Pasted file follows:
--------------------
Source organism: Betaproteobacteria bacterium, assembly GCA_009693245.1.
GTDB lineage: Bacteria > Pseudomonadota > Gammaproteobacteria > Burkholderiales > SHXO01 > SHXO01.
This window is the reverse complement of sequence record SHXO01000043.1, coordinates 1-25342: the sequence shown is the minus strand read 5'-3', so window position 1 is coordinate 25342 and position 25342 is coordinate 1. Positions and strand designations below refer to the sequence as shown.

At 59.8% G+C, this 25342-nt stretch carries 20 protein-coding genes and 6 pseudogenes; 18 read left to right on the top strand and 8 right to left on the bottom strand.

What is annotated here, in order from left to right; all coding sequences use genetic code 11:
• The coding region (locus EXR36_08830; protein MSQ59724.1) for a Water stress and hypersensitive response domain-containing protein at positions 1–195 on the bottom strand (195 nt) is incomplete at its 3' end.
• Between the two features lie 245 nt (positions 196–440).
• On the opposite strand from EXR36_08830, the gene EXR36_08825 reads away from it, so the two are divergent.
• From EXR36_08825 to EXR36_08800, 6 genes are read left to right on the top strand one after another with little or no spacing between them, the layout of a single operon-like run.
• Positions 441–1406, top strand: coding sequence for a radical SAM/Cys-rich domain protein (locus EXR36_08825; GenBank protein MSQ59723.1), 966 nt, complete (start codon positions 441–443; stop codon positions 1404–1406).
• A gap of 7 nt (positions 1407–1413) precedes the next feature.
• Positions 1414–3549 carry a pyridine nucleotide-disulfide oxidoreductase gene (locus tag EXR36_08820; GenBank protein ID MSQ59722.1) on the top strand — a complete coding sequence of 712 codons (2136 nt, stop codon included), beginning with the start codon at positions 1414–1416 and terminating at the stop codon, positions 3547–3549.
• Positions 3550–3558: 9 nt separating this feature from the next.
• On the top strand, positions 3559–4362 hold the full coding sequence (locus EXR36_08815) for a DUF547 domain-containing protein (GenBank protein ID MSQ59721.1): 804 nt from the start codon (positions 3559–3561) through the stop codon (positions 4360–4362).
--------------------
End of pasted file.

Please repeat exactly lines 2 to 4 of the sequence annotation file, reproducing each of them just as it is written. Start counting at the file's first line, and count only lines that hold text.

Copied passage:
GTDB lineage: Bacteria > Pseudomonadota > Gammaproteobacteria > Burkholderiales > SHXO01 > SHXO01.
This window is the reverse complement of sequence record SHXO01000043.1, coordinates 1-25342: the sequence shown is the minus strand read 5'-3', so window position 1 is coordinate 25342 and position 25342 is coordinate 1. Positions and strand designations below refer to the sequence as shown.

At 59.8% G+C, this 25342-nt stretch carries 20 protein-coding genes and 6 pseudogenes; 18 read left to right on the top strand and 8 right to left on the bottom strand.